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|Illinois Campaign Finance Reform Makes Fall Veto Session Schedule
|Aides to Illinois House Speaker Michael Madigan (D-Chicago) say improved campaign finance reform legislation will move out of committee and onto the House floor during veto session Wednesday (Oct. 14), amid concerns by a coalition of reform groups.
Despite rules on reporting large contributions and increased fines for violations, CHANGE Illinois , the Coalition for Honest and New Government Ethics, says real reform won't happen unless there are caps on campaign contributions from political parties and legislative leader caucuses. The improved bill lays out caps for individuals, corporations, unions, associations and political action committees, but not for political parties and legislative leaders.
"There has been a good exchange of information and ideas with legislative leaders and the governor and we seem to have agreements on several issues," said Peter Bensinger, co-chairman of CHANGE Illinois . "But we will not be part of any agreement which limits contributions from everyone except legislative leaders and political parties."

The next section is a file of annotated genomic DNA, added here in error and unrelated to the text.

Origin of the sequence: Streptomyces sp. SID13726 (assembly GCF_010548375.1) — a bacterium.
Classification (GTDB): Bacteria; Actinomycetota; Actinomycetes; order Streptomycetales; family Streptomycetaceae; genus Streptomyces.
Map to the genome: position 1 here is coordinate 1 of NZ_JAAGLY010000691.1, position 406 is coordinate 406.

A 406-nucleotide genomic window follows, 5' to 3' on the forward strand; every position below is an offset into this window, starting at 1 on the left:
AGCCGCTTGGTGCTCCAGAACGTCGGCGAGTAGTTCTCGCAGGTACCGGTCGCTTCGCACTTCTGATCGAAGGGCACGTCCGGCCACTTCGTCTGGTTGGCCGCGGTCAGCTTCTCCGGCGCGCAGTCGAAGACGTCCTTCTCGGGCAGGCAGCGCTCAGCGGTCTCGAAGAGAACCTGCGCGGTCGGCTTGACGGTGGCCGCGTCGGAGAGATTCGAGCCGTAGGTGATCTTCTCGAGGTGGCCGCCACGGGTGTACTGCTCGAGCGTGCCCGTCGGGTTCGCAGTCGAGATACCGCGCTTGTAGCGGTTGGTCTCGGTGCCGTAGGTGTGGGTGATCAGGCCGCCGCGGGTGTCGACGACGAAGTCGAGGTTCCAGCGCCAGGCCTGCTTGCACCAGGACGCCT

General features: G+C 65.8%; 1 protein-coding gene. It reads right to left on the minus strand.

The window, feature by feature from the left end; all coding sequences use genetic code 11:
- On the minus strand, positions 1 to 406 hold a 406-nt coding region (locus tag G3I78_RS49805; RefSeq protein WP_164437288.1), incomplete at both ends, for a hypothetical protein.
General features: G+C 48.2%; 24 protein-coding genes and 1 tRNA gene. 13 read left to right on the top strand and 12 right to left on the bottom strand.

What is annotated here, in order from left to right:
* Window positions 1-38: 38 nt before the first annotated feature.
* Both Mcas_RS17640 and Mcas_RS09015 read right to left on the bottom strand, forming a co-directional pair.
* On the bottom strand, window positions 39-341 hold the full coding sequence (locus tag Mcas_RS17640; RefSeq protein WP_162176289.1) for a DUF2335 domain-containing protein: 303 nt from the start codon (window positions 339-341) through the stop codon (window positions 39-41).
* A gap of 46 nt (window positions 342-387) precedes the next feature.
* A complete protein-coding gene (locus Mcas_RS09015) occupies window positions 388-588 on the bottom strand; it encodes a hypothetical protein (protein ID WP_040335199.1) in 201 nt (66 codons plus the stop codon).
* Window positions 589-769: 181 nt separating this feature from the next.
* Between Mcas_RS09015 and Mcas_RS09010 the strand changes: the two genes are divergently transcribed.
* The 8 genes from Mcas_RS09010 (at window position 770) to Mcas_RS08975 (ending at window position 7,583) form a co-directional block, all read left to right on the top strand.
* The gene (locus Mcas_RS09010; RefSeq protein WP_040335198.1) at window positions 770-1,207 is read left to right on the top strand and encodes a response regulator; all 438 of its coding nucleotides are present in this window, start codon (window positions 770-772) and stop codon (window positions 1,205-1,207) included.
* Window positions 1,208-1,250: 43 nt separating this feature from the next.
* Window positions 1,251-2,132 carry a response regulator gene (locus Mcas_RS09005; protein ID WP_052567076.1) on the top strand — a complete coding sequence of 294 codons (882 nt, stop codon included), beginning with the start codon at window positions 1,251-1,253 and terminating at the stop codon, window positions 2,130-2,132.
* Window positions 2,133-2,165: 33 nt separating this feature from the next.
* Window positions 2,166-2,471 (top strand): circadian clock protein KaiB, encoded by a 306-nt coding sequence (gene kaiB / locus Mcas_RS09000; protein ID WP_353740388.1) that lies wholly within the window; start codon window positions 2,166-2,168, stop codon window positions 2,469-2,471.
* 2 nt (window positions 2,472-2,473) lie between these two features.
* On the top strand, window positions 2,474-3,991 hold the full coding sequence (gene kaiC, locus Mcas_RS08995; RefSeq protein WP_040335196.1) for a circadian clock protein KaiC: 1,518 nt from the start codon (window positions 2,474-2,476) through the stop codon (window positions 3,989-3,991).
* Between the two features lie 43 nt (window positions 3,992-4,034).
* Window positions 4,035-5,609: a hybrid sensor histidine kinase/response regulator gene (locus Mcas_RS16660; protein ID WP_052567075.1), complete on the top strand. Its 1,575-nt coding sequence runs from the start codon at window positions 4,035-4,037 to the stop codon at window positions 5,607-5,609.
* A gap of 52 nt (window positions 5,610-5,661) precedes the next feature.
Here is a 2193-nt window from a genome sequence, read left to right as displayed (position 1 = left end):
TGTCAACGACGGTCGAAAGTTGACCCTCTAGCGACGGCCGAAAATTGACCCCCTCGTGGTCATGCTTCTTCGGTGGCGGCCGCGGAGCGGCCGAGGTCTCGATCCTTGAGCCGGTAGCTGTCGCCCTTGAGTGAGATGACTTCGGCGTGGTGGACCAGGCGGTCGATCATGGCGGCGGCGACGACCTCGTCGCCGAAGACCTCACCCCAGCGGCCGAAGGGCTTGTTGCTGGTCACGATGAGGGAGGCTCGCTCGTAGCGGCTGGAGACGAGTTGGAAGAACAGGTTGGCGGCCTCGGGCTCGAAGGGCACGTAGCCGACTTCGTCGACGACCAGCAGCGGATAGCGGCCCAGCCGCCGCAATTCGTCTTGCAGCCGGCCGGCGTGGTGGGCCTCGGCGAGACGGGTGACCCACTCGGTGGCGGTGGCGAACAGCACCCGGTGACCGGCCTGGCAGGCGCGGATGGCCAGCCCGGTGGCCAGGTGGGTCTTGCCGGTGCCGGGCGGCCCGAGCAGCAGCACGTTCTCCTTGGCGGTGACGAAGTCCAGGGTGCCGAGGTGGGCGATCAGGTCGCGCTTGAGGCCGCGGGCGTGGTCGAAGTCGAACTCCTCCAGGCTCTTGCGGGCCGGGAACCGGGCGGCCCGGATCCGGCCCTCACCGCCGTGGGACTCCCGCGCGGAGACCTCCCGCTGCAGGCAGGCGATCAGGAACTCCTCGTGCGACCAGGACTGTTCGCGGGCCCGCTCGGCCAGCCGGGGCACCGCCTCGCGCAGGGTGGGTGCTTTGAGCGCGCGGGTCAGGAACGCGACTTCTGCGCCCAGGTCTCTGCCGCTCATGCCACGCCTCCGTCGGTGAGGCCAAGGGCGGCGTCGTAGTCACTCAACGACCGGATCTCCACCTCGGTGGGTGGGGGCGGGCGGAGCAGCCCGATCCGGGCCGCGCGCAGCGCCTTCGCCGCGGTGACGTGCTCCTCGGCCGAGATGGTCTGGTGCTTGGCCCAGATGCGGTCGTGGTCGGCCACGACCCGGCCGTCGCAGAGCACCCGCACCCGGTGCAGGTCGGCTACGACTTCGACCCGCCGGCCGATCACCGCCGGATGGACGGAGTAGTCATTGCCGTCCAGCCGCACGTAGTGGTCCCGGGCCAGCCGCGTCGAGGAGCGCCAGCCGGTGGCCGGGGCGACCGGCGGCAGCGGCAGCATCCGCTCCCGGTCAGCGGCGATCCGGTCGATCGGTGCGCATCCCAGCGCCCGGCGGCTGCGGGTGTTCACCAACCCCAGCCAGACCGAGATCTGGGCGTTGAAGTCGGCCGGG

Mike Weir, spokesman for Madigan, contends that limits for parties and leaders would leave PACs with the upper hand. "Under what the reform group here is offering, you really open the possibility that you can have outside interest groups, national interest groups, big money organizations who want to come into states and influence races and they do it all the time," Weir said.
While there is $50,000 limit for individual Political Action Committees, there is no overall limit on how much money a candidate can receive from PACs. Historically, PACs have given more money to incumbents.
A campaign finance reform bill was vetoed by Gov. Pat Quinn with the support of all legislative leaders at the end of August in hopes of achieving stronger legislation.
(Illinois Radio Network)
|10 09 09 by Newsroom
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